Mexicans Could Soon Legalize Recreational Cannabis Use

Legalization News - Mexico

In 2018, with the US Food and Drug Administration approving its first drug derived from cannabis, a significant turnover in public cannabis perception has been made. Also, taking into account that in most American states cannabis still isn’t legal, Canada legalizing cannabis has been a huge step forward as well. What is more, another legalization story is probably about to earn its happy ending. Namely, the Mexican Senate seems to be working on the definite legalization of recreational cannabis.

But, why is that such an astounding piece of information?

If everything goes as planned, in a 5-year period, Mexico could become a market earning $1 billion per year, as per estimates by Arcview Market Research and BDS Analytics based on cannabis stocks that have headed towards Mexico during recent years, purchasing its cannabis producers.

For example, last year, Aurora Cannabis, one of the leading medical cannabis producers from Canada, acquired Farmacias Magistrales, the only licensed supplier of THC containing products in Mexico. At the moment of Aurora’s purchase, Farmacias had set foot on nearly 500 medical facilities with their THC products, and up to 80,000 retails with their CBD products. Although Aurora Cannabis’s focus is strictly on luxurious medical cannabis products, its purchase of Farmacias may give the company an opportunity to be the first to establish itself within a market where recreational cannabis consumption has just been legalized. This is why the following period is crucial for the future of the Mexican cannabis industry.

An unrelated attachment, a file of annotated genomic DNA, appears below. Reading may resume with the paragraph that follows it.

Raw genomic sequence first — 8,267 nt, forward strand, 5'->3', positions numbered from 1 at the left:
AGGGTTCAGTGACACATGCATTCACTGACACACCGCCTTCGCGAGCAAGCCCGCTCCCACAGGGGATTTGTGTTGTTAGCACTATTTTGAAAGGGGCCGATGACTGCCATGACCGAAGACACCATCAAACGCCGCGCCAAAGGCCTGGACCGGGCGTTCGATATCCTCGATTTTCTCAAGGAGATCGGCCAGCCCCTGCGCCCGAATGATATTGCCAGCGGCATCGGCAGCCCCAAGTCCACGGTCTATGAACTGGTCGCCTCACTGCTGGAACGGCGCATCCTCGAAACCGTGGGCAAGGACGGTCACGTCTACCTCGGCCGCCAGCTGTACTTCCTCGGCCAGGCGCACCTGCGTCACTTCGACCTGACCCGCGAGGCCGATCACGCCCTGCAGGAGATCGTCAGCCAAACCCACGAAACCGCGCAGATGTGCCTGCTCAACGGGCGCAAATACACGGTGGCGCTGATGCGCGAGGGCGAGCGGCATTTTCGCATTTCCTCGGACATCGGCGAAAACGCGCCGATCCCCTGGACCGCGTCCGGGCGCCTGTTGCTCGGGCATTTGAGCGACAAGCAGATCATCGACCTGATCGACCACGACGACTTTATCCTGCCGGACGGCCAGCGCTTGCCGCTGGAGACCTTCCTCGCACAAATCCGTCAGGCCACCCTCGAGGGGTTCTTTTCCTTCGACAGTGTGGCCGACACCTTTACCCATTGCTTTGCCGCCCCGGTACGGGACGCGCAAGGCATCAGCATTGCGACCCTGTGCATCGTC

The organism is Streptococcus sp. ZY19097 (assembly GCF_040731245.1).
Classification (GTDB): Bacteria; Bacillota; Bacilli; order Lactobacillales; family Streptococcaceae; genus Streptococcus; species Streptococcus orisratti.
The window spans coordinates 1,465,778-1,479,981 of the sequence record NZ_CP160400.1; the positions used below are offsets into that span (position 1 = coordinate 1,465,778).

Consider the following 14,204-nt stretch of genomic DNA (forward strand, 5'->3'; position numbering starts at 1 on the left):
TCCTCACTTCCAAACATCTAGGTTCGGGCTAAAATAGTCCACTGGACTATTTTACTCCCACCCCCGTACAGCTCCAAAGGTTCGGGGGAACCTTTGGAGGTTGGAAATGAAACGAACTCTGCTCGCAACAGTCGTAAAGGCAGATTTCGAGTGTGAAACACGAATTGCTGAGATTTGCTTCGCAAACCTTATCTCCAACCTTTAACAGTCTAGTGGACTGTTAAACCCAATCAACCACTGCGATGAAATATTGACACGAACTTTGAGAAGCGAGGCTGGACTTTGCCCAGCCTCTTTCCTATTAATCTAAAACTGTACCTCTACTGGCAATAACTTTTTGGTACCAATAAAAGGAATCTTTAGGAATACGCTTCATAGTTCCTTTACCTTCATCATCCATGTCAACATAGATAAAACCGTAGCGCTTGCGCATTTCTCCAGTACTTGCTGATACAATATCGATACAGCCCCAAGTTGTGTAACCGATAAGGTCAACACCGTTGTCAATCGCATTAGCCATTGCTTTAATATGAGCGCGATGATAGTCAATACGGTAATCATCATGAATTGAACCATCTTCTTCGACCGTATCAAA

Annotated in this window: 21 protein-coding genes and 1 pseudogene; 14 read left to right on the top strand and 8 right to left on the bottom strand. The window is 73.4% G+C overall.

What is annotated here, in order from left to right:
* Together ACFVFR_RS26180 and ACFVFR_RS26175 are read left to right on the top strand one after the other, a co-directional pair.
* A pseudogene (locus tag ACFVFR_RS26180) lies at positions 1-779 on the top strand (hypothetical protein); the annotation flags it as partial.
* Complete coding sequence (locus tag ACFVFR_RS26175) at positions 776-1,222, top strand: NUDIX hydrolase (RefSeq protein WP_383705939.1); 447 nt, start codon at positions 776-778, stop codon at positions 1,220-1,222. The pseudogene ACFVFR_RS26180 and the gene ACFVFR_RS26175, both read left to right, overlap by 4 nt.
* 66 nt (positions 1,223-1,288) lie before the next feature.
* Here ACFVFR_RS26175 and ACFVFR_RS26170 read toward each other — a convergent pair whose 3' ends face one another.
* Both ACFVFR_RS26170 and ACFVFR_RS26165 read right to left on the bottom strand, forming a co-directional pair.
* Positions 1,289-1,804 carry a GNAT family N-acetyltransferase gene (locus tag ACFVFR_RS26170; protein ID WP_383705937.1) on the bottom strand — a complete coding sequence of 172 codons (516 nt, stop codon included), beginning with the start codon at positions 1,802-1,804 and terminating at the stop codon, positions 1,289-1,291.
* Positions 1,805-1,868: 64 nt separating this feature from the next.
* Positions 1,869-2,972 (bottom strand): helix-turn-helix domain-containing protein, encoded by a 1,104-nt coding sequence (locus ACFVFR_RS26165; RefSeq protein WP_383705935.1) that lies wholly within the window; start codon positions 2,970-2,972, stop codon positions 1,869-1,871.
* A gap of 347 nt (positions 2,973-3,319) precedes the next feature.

In October last year, Mexico’s Supreme Court prohibited both cannabis possession and recreational use, and it was not the only time for this verdict to be reached –  it occurred five times within a several-year period. Mario Delgado, the Morena party’s leader, has recently suggested that a state-owned company be licensed to control the sale and distribution of cannabis. However, Mexican President López Obrador and Senate leader Ricardo Monreal disagreed with such a proposal. Still, according to Monreal’s predictions, the law could be brought out for approval, and the final outcome should be published by the end of this month.

If cannabis legalization under any circumstances happens to be achieved in Mexico, they will become the third country globally to have approved the recreational cannabis use and distribution, apart from Uruguay and Canada.

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